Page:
So, a rare post for me, given its focus is children’s literature, but most of us here started our reading lives when we were very young, and if we’ve had children or grandchildren we’ve done our best to share that love down the generations.

I’d love to hear about your favourite children’s authors. Who did you love as a child and/or who have you loved reading to children in your life?

30 thoughts on “Monday musings on Australian literature: Alison Lester

  1. Funny to hear Fish Creek described as gorgeous. I grew up not that far away and ‘Fishy’ as we called it was always dark and wet and the place you drove through to go to The Prom 🤣 But I note in recent years it’s really turned itself into a little artisan village with cafes, potteries, galleries etc.

    • Haha kimbofo, we stopped here during our visit to the Prom. Don’t know what it was like before but now, as you say, it’s a lovely little artisan village. Good on them, eh. But as you can see from the pic it was a grey, inclement day!

  2. Ah, ST – a topic close to my heart ! 🙂
    We were all raised on “The Way of the Whirlwind” by the Durack sisters, “The Magic Pudding” by Norman Lindsay, all of A.A. Milne’s Pooh books and poems and the two Alice books – from which I can (and do) quote reams .. They’re the ones I remember clearly; and if only I could lay hands on a copy of Mary and Elizabeth’s wonderful picture book I would have copies of all of them still ..

  3. Hi Sue, I can’t remember what I was raised on and can barely remember what I read to my own children in the 70s. Though I do remember reading to them The Magic Pudding, Gum Nut Babies, Pooh Bear and poetry by Banjo Paterson. For my grandchildren in early 2000s the Alister Lester books were read, but the favourite was We are Going on a Bear Hunt by Michael Rosen. Also, as libraries become more children friendlier, there were more varied books to read. For my nephews who arrived later, an assortment of library books, items to touch and pop up books. Clifford the Big Red Dog was very popular, as each family had a big dog. The one I never wanted to read was Pepper Pig, but it was always the first one I had to read. And, of course the Roger Hargreaves Mr. Men books were popular for all..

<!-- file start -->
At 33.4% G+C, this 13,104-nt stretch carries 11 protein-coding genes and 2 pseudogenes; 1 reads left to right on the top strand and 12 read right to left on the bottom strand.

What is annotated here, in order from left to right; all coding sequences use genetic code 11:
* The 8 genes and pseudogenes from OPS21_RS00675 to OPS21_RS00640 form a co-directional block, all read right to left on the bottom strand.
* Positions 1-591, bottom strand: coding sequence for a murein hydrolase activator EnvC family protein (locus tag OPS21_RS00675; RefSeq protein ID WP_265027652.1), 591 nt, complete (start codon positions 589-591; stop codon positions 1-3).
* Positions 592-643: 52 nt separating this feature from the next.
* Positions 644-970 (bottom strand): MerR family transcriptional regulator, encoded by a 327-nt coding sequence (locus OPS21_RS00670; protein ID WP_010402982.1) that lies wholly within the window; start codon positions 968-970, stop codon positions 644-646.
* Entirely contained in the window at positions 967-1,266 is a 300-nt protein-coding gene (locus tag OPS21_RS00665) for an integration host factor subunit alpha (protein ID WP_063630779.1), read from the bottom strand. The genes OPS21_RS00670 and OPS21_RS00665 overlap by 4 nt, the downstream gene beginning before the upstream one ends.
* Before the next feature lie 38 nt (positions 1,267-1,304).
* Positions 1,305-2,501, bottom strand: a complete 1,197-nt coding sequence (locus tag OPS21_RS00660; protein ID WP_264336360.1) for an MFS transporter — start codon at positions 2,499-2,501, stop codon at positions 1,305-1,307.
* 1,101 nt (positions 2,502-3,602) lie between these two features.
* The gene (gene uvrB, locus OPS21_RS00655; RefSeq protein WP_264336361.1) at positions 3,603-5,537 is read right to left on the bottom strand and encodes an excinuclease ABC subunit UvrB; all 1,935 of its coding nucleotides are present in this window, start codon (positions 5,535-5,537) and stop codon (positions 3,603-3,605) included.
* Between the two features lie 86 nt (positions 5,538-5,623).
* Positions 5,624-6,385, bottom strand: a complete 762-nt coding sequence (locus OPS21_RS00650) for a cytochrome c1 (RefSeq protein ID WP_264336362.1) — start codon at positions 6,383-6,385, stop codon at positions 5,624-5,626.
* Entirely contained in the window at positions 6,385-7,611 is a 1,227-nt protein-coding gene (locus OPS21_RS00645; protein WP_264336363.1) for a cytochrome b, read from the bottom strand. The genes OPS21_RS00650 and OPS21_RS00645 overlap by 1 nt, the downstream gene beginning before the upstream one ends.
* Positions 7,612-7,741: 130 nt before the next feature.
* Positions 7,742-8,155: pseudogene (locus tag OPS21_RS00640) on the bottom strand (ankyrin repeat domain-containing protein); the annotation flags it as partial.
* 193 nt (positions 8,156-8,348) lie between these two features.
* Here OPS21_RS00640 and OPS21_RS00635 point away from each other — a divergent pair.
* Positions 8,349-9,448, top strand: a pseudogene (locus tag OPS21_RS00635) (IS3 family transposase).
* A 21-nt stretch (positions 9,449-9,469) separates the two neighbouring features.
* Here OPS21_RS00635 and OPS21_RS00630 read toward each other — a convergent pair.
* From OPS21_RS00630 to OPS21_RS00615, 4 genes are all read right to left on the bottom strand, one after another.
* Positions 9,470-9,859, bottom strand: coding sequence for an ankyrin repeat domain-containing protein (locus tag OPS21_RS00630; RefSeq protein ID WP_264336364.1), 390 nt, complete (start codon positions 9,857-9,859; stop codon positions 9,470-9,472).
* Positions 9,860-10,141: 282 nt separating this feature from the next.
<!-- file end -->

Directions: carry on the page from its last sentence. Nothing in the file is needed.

• I don’t remember a lot from my childhood either (except Enid Blyton), Meg, but I do remember AA Milne. Loved, loved, loved him.

      But, yes, Going on a bear hunt was an absolute favourite with my two, along with books like Hairy McLary, John Brown Rose and the Midnight Cat, and some others.

      I haven’t been confronted with Peppa Pig, but I must say that with my kids I never wanted to read The magic faraway tree or Wishing chair books. So formulaic.

  4. We are very lucky here in Australia to have such a wealth of talented authors and illustrators creating picture books that are ours. In the adult book industry, US and UK publications dominate, but not in the world of children’s picture books. Of course they have universal themes, but the illustrations are Australian, and animal characters are Australian animals.

  5. Thanks for the copious mention, Sue. I’m delighted to have my grandfatherly reading list be amplified in this way. Now I must do some more blogging about some of the seemingly endless stream of books that we meet this way.
    My partner and I visited friends in Fish Creek last year, and were completely won over by its artisan charms, even though it was a Sunday and most shops were shut!

    • Thanks Jonathan – I was pretty confident you wouldn’t mind given it’s a public blog and that, more, you’d probably be happy to have more people see your posts. They are a great resource for grandparents.

      Fish Creek wasn’t very open the day we were there either – can’t remember what day of the week it was but it was probably a Thursday – but it was so charming as you say.

  6. My father was a Magic Pudding fan so every generation has a copy. Blinky Bill was probably my own favourite. One daughter insisted I read her the whole Water Babies which I found hard going but she enjoyed it. Books are the only presents I give, so I’ve bought a few over the years. The most memorable might have been Banjo Patterson’s Mulga Bill’s Bicycle which, with lots of illustrations, makes a surprisingly good children’s book. I have a new grandson now (I’ve already given him my copy of Ferdinand the Bull), so I’ll be on the lookout for classics for him.

    • Oh, good for your father. I love that the tradition has been handed down Bill. I must say I didn’t like Water babies … I don’t think my daughter did either. Thanks for mentioning Mulga Bill’s bicycle…

      I bought a new copy of Ferdinand, the Bull for my grandson but am waiting till I can see him again so I can share it with him. I’ve also bought The little engine that could…

  7. Don’t forget “The Muddle-Headed Wombat”, not read, but listened to on the ABC Radio Children’s Hour.